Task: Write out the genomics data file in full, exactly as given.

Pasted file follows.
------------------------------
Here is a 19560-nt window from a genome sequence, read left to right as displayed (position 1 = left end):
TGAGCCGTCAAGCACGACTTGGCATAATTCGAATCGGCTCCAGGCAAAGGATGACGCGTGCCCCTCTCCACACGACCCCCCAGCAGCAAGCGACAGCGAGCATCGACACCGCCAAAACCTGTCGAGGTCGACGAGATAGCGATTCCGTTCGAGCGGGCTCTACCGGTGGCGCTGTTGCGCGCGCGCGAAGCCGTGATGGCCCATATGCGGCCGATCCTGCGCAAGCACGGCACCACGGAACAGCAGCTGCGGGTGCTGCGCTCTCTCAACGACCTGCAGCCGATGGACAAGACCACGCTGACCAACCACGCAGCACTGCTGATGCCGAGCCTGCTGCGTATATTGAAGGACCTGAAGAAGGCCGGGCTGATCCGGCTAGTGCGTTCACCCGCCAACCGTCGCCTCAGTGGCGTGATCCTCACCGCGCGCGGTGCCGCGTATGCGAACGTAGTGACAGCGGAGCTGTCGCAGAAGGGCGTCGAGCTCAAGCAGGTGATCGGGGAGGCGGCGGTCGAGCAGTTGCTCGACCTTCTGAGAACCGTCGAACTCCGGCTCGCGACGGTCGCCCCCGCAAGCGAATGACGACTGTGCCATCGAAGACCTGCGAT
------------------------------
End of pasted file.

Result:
Here is a 19560-nt window from a genome sequence, read left to right as displayed (position 1 = left end):
TGAGCCGTCAAGCACGACTTGGCATAATTCGAATCGGCTCCAGGCAAAGGATGACGCGTGCCCCTCTCCACACGACCCCCCAGCAGCAAGCGACAGCGAGCATCGACACCGCCAAAACCTGTCGAGGTCGACGAGATAGCGATTCCGTTCGAGCGGGCTCTACCGGTGGCGCTGTTGCGCGCGCGCGAAGCCGTGATGGCCCATATGCGGCCGATCCTGCGCAAGCACGGCACCACGGAACAGCAGCTGCGGGTGCTGCGCTCTCTCAACGACCTGCAGCCGATGGACAAGACCACGCTGACCAACCACGCAGCACTGCTGATGCCGAGCCTGCTGCGTATATTGAAGGACCTGAAGAAGGCCGGGCTGATCCGGCTAGTGCGTTCACCCGCCAACCGTCGCCTCAGTGGCGTGATCCTCACCGCGCGCGGTGCCGCGTATGCGAACGTAGTGACAGCGGAGCTGTCGCAGAAGGGCGTCGAGCTCAAGCAGGTGATCGGGGAGGCGGCGGTCGAGCAGTTGCTCGACCTTCTGAGAACCGTCGAACTCCGGCTCGCGACGGTCGCCCCCGCAAGCGAATGACGACTGTGCCATCGAAGACCTGCGAT